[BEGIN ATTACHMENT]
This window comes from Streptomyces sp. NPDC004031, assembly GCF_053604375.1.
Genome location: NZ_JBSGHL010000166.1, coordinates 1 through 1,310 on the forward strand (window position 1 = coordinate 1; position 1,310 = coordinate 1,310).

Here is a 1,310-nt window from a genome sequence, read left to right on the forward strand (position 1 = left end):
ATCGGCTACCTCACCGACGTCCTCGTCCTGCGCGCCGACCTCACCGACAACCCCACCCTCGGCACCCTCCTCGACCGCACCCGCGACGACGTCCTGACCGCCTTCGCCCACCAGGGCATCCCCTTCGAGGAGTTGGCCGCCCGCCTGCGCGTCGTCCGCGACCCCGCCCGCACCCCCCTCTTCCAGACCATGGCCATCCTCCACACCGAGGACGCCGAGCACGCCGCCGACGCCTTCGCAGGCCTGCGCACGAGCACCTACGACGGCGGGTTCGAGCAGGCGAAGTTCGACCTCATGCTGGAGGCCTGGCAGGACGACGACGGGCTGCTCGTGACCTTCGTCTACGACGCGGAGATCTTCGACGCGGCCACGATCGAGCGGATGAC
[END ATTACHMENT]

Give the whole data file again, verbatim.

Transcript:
This window comes from Streptomyces sp. NPDC004031, assembly GCF_053604375.1.
Genome location: NZ_JBSGHL010000166.1, coordinates 1 through 1,310 on the forward strand (window position 1 = coordinate 1; position 1,310 = coordinate 1,310).

Here is a 1,310-nt window from a genome sequence, read left to right on the forward strand (position 1 = left end):
ATCGGCTACCTCACCGACGTCCTCGTCCTGCGCGCCGACCTCACCGACAACCCCACCCTCGGCACCCTCCTCGACCGCACCCGCGACGACGTCCTGACCGCCTTCGCCCACCAGGGCATCCCCTTCGAGGAGTTGGCCGCCCGCCTGCGCGTCGTCCGCGACCCCGCCCGCACCCCCCTCTTCCAGACCATGGCCATCCTCCACACCGAGGACGCCGAGCACGCCGCCGACGCCTTCGCAGGCCTGCGCACGAGCACCTACGACGGCGGGTTCGAGCAGGCGAAGTTCGACCTCATGCTGGAGGCCTGGCAGGACGACGACGGGCTGCTCGTGACCTTCGTCTACGACGCGGAGATCTTCGACGCGGCCACGATCGAGCGGATGAC